The availability of a growing number of immunomodulatory medications over the past few years has been associated with various JC virus (JCV)-associated brain syndromes in patients with autoimmune diseases, including multiple sclerosis, Crohn's disease, and psoriasis that had not been previously recognized as predisposing factors for progressive multifocal leukoencephalopathy. This review covers the three novel syndromes discovered in the last decade that are caused by JCV infection of neurons and meningeal cells. Recent findings For more than 30 years, JCV was thought to exclusively infect oligodendrocytes and astrocytes in the white matter of the brain of immunosuppressed individuals. We now recognize that JCV-infected glial cells are frequently located at the gray-white matter junction or exclusively within the gray matter causing demyelination in the cortex. Mutations in JCV can trigger a change in tropism leading to involvement of other cell types, such as neurons and meningeal cells, causing clinically distinct entities. These new features of JCV infection provide challenges for clinicians taking care of affected patients and investigators studying the biology of this polyomavirus, its pathogenesis, and tropism. Summary We hope that increasing awareness of these syndromes will lead to early diagnosis, and pave the way for new avenues of research to better understand all aspects of JCV pathogenesis and develop efficient therapies for our patients. However, we need to remain vigilant and open to the possibility that additional JC variants or yet unknown polyomaviruses may also be associated with neurological diseases.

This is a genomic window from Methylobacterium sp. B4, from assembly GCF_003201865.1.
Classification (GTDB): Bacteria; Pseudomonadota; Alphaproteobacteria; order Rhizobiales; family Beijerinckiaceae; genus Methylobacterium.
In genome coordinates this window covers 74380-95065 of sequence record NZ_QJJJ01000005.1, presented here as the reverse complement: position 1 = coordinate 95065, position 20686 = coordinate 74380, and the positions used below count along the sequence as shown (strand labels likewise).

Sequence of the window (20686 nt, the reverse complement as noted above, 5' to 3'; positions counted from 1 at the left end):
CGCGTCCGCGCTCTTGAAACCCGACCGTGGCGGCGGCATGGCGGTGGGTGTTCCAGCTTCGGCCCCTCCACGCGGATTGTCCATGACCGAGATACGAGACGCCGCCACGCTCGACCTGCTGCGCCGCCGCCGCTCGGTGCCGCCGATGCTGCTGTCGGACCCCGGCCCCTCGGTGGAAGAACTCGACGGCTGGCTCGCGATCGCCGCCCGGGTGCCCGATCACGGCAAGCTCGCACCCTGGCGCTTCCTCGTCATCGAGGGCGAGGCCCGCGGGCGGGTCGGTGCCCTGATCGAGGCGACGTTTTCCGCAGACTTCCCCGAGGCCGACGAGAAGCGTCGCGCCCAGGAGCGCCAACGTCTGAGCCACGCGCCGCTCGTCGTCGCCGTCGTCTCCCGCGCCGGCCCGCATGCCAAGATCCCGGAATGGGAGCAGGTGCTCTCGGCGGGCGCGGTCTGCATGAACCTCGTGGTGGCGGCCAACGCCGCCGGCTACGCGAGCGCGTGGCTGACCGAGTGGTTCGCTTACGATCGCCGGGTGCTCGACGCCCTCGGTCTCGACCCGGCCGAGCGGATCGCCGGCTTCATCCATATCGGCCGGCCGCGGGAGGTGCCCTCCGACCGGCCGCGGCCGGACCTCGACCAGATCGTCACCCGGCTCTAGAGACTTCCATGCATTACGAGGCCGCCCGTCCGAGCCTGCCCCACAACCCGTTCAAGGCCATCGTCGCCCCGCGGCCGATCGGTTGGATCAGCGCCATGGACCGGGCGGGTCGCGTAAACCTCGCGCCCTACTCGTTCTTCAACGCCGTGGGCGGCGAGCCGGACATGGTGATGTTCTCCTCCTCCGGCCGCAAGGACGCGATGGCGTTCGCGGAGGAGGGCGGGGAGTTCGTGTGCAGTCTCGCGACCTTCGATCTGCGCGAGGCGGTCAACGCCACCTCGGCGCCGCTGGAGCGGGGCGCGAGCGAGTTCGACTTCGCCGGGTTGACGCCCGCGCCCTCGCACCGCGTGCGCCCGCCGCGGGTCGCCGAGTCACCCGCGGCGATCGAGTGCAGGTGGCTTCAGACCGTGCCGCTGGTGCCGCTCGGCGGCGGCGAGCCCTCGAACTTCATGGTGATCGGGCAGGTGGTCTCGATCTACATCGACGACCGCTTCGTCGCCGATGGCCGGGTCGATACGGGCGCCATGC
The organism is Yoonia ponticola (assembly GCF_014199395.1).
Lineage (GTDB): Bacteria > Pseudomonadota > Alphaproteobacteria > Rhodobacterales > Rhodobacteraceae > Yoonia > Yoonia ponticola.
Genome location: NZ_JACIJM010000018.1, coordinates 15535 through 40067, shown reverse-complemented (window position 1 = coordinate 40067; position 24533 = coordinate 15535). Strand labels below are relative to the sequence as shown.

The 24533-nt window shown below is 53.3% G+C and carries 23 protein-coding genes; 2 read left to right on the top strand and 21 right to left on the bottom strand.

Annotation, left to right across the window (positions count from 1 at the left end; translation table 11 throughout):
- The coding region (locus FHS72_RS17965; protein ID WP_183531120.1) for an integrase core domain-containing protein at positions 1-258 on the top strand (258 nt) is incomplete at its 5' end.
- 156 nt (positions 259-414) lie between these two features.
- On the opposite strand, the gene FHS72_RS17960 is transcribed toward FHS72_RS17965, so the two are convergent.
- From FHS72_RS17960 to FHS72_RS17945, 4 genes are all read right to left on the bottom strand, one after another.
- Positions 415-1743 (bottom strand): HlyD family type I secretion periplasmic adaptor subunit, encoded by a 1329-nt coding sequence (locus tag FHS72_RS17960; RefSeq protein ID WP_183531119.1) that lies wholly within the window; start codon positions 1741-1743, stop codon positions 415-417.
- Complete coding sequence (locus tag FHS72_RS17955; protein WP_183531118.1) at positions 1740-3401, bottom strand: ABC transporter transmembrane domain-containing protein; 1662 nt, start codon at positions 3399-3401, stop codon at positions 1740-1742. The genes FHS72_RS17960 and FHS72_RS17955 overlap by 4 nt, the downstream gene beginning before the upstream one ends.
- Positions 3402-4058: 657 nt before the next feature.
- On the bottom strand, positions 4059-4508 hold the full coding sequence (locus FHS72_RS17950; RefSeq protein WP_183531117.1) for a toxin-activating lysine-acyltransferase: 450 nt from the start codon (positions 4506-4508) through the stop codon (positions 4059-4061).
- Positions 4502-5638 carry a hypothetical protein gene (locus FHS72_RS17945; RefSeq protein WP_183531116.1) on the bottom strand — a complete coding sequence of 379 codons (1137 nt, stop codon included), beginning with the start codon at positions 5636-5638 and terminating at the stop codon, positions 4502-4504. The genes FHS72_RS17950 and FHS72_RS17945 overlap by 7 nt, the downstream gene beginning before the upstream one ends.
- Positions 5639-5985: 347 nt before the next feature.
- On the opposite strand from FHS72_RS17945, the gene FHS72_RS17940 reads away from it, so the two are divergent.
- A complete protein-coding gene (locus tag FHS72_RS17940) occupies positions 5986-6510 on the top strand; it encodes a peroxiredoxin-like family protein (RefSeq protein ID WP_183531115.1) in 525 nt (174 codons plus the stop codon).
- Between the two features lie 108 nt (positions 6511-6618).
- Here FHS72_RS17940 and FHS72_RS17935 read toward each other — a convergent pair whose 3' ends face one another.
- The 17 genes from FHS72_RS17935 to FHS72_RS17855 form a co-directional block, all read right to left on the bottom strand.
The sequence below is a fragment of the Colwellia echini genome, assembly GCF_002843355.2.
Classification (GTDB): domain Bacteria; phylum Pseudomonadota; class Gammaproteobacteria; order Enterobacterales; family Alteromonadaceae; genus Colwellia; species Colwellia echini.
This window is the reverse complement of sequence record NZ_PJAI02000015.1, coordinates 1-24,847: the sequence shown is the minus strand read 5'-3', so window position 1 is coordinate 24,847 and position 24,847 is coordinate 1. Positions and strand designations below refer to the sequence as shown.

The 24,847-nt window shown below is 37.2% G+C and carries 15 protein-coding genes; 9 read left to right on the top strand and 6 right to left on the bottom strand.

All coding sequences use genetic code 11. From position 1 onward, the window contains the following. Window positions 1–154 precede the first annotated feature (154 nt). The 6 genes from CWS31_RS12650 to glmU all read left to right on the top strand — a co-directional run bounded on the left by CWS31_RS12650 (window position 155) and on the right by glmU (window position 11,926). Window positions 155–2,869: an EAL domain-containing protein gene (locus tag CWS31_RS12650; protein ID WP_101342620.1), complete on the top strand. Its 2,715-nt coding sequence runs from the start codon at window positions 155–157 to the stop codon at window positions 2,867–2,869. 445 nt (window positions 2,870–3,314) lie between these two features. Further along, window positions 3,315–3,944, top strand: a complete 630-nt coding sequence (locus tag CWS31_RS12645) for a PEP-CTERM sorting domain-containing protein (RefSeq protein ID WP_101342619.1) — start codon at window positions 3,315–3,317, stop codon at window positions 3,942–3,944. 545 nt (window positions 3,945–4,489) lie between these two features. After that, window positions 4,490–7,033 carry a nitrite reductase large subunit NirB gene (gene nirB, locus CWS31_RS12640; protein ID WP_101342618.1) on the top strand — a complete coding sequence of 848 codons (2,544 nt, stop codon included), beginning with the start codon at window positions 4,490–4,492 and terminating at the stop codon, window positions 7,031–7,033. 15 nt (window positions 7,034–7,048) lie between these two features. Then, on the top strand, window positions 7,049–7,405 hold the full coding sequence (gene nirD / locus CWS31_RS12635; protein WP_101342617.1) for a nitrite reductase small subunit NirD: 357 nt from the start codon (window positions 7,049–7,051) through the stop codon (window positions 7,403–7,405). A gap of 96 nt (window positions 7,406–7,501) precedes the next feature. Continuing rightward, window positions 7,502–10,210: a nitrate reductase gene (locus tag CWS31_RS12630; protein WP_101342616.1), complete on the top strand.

- JC virus encephalopathy
- JC virus granule cell neuronopathy
- JC virus meningitis
- progressive multifocal leukoencephalopathy
ASJC Scopus subject areas
- Clinical Neurology